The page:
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Do this, don’t do that: More input sought on Edmonds' SR 104 gateway sign

 

December 13, 2018



The public has already given City leaders plenty of opinions – some positive, but mostly negative – on a proposal to tear down the “Welcome to Downtown Edmonds” sign on SR 104 leading into Fifth Avenue South.

Now, the City is saying: Bring it on.

To be sure, the 40-year-old sign must go. As the Beacon has reported, it’s deteriorating rapidly.

Here’s the issue: The City wants a new sign that will complement its existing directional and so-called gateway signs, which welcome visitors to town along strategic arterial roads.

The most vocal opponents, including one resident and business owner in particular, say the replacement sign first proposed lacked soul and didn’t reflect the charm of Edmonds.

The City heard. So it did what most government leaders do – it formed a committee. (See the list at the end of story.)

Then it held a meeting, Nov. 29, with Parks and Rec director Carrie Hite and Edmonds’ Clayton Moss of Forma, a local graphics and graphics design company. Two more public meetings will be held in the Plaza Room, 650 Main St., at 6 p.m. Jan. 10 and 6 p.m. Feb. 11.

At the first meeting, there was lively discussion centered on how the “Welcome to Downtown Edmonds” sign should reflect Edmonds’ culture and community values while welcoming visitors that the downtown business sector wants to attract.

“Let’s engage the community,” Hite said. “Let’s get some ideas on the table and go with something else that everybody can like. The committee’s charge is for the City staff to develop the public process so that we can receive as much public input as we can as we go through the process of designing the new sign.”

The City Council will approve a final design.

On Nov. 29, Moss gathered a number of examples of welcome/gateway signs from various cities nationwide, and grouped them into categories: post and panel (the current sign in Edmonds); traditional monument; freeform monument; vertical/sculpture; and large-scale major gateway.

Moss spoke briefly about the characteristics of each type, including a few of the associated advantages and disadvantages. Participants reviewed the images and commented on the types they preferred, including ideas about theme, how the sign reflects the community, fonts/lettering, color schemes, materials used, and landscaping around the signs.

The audience included Mike McMurray, the Edmonds financial consultant behind the future Main Street Commons at Main Street and Sixth Avenue South. He is the city’s most vocal supporter of the existing sign, even having local artist Mack Benek designed a small-scale replica of the sign, which he intends to bring to the next public meeting.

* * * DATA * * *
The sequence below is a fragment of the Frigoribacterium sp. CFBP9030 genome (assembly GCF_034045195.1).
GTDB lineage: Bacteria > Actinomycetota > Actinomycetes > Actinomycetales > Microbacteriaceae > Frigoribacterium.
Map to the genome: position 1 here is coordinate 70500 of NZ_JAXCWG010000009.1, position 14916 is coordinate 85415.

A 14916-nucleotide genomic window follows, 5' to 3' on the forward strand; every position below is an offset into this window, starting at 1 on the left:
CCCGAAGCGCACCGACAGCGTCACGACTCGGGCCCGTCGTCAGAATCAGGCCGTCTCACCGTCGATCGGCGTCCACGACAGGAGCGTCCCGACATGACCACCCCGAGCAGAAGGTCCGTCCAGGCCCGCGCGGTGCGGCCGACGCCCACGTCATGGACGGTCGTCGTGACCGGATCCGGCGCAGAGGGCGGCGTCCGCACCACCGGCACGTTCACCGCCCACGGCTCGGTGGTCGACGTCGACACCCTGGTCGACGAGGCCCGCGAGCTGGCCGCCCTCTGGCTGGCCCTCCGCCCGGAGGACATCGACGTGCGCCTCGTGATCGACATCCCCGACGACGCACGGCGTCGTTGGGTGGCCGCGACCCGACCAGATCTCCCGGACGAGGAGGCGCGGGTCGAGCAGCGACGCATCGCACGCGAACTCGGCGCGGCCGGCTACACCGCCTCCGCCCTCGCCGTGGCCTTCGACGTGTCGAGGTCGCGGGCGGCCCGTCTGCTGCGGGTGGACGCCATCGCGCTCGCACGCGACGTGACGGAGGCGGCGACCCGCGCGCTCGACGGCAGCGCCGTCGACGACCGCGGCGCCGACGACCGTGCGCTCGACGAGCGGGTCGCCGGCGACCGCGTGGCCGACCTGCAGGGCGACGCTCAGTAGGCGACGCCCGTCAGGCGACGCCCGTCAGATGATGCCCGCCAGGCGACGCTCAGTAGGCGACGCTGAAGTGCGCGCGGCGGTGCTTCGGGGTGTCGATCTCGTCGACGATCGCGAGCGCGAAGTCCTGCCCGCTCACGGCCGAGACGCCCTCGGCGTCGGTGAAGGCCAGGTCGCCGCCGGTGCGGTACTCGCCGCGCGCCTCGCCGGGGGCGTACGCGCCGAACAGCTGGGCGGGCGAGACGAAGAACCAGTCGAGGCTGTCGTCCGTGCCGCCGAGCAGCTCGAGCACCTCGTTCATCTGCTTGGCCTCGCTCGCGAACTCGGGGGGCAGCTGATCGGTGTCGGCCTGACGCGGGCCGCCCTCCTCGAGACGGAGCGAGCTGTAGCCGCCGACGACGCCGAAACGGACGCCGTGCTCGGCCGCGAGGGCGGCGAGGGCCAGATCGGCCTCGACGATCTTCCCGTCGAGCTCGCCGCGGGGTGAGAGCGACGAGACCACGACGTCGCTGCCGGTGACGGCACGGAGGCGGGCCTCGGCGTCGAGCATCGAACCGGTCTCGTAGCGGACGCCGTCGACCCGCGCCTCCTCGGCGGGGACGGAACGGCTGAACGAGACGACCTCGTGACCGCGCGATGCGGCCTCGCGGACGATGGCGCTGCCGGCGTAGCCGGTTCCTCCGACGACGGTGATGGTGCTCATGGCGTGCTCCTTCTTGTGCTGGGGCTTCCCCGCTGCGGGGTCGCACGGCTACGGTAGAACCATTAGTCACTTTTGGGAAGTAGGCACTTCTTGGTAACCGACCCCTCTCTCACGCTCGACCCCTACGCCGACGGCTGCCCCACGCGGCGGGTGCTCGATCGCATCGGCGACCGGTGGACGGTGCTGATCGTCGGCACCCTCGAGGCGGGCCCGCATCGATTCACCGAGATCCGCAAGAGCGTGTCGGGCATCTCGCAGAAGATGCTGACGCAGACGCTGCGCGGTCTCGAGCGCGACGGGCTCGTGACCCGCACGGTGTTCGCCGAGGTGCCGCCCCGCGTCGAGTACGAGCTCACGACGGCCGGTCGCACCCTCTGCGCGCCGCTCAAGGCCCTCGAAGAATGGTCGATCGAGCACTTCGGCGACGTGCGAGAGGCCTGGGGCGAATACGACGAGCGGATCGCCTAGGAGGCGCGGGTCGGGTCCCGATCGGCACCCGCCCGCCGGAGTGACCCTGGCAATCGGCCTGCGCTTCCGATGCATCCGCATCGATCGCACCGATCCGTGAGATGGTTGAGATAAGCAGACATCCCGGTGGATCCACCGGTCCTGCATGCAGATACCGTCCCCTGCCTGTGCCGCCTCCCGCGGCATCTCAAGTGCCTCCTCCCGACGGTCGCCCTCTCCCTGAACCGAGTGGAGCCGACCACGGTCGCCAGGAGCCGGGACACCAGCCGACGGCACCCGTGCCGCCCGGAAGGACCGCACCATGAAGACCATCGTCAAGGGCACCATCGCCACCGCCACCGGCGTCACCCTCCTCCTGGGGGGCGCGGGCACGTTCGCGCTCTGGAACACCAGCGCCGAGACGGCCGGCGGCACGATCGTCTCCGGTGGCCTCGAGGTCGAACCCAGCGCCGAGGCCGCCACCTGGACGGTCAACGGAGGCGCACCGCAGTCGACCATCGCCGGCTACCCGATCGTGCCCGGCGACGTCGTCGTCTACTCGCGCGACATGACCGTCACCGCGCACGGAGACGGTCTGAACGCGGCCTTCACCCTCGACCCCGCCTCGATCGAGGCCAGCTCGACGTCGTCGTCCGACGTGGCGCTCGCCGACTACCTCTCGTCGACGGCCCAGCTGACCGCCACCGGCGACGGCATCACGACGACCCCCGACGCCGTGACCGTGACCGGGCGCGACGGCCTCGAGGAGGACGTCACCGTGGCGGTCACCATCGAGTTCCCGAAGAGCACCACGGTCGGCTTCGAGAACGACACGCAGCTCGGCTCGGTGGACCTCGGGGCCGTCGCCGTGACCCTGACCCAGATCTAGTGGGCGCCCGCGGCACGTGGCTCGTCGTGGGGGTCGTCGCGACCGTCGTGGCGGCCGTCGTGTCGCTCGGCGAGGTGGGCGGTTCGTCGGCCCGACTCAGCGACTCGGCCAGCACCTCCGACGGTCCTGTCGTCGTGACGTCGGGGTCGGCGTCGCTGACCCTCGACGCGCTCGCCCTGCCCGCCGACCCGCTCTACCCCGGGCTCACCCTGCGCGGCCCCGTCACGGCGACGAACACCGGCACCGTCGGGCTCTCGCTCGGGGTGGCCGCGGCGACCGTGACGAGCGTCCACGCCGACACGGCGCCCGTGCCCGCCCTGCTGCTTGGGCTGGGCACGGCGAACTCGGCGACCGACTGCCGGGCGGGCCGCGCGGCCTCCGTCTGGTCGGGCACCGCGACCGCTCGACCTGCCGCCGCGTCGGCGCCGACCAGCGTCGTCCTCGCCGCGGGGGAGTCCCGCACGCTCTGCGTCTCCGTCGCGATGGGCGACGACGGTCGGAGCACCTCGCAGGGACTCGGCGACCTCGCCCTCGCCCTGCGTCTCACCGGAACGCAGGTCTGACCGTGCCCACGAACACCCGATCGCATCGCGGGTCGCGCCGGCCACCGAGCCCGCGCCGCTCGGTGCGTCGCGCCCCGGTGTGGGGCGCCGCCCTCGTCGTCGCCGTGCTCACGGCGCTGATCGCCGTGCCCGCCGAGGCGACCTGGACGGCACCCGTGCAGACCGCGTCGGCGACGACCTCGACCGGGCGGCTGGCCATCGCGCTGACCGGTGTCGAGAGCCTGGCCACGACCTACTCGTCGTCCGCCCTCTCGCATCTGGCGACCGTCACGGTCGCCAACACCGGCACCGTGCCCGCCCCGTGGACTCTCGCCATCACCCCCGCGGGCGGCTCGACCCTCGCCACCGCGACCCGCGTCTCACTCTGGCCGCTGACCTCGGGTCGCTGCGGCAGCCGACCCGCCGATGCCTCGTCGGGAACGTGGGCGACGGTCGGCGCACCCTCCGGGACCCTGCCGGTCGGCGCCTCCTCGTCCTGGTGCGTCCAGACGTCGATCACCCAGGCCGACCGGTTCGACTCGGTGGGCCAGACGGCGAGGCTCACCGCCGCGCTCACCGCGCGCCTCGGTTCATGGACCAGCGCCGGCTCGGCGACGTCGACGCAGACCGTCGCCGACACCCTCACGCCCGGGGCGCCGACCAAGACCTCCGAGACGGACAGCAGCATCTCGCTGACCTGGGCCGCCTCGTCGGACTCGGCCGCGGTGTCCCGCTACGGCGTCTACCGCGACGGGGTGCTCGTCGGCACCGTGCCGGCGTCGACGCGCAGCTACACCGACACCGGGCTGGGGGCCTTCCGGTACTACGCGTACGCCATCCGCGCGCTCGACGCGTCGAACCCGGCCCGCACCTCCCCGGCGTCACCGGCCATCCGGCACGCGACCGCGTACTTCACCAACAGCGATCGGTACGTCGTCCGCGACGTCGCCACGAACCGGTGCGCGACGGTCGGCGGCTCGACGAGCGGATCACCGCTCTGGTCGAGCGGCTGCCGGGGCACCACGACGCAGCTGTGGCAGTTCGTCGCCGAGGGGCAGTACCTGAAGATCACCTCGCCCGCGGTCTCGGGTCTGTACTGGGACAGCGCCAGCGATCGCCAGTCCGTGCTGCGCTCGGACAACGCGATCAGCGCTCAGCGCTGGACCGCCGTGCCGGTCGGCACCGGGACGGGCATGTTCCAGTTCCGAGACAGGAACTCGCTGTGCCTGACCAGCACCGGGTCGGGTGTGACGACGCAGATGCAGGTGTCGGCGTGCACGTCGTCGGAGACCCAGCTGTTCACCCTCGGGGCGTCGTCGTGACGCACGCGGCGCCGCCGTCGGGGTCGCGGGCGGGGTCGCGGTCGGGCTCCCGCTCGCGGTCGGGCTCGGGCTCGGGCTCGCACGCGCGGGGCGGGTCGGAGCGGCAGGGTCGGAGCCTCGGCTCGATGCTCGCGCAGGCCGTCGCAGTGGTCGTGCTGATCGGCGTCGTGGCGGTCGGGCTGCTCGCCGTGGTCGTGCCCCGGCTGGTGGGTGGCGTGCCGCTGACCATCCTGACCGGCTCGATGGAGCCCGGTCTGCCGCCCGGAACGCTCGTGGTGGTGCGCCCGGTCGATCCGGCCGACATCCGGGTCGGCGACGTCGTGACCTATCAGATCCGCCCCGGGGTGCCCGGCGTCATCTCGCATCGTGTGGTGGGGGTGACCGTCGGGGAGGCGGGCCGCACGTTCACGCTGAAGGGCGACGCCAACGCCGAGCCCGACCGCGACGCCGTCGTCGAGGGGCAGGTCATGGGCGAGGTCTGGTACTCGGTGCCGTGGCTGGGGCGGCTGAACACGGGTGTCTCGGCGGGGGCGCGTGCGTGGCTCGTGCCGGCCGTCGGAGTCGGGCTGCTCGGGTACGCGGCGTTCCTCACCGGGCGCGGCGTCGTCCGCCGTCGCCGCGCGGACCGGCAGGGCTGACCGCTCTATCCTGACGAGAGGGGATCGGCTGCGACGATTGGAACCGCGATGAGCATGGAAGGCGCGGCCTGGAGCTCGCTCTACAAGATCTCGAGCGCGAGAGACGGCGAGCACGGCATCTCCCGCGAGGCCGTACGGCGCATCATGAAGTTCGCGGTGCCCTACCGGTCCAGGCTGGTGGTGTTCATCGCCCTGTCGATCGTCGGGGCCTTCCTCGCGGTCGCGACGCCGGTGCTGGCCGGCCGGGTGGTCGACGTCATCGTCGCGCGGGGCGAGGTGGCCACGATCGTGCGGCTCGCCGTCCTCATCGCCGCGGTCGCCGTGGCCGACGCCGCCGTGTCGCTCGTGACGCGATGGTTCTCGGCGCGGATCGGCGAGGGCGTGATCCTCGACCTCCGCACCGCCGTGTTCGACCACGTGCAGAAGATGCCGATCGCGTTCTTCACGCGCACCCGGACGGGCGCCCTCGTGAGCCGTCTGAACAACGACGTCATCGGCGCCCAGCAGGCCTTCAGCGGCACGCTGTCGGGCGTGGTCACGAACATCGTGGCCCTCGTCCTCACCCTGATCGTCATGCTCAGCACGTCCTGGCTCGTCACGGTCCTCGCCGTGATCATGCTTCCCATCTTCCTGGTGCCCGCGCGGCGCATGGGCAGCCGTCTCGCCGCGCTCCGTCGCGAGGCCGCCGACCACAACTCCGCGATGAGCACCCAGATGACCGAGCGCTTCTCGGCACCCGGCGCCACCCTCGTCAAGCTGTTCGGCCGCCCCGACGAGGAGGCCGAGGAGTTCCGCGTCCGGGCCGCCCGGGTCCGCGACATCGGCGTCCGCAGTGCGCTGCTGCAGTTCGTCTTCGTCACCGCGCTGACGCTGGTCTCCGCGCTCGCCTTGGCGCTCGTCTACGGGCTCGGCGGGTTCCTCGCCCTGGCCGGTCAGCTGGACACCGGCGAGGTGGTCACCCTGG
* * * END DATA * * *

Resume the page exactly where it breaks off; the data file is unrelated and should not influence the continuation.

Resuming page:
Hite said the sign committee will consider all design options, include hybrids. That means even replacing the existing sign with a new one just like it.

“The second meeting goal is to narrow our options,” Hite said. “If the majority of people in the second meeting say, ‘No, we like the old sign,’ maybe we go that way.”

A final decision is expected at the third public meeting.

Although Hite said all options are being considered, she stressed at the meeting that the City is looking for signs to have a common identity, to avoid randomness, especially gateway signs. They are defined as one into an entry from one district or neighborhood to another.

“We’re talking about a brand,” she said. “When people see a sign, they’ll know they’re in Edmonds.”

The cost for the new SR 104 gateway sign was originally pegged at $40,000, then reduced to $35,000. According to the City’s 2019 budget, approved on Tuesday, that total now stands at $10,000, after a budget amendment from Council President Mike Nelson was approved.

Hite said that $10,000 would be workable if the SR 104 sign remains wood. But if another option is chosen, the budget might not be enough when taking in costs for fabrication, permitting and installation, adjustments to the site and landscaping.

“This has become a symbol of potential change in Edmonds,” Moss said, “and I think that’s why people are getting involved. But the sign shouldn’t express just one person’s opinion.”

Edmonds Gateway Sign committee

The process for designing Edmonds’ gateway signs began with the project advisory committee looking at all of the city’s existing signs. The committee helped shape the public process and recommended focusing on the SR 104 gateway sign.

Once that process is complete, consideration will be given to establishing some consistency for all gateway signs.

Here is the committee:

  • Mary Monroe, Economic Development Commission, tourism
  • Dan Robles, Planning Board, engineer
  • Tanya Sharp, Arts Commission, graphic design
  • Stephen Clifton, Cascadia Art Museum Board, economic development
  • Juliana Van Buskirk, Edward Jones, downtown business
  • Mark VonGunten, Edmonds Downtown Alliance, Ten Gun design
  • Richard Suico, Chamber board, Edmonds Library
  • Sharon Grader, Edmonds Arts Festival, artist
  • Roger Pence, neighborhood citizen, retired from Sound Transit
  • Lillyann Hendershot, Branding Iron downtown business, design/print
  • Sarah Wechsler, Edmonds-Woodway High School and Running Start Edmond Community College student.

 

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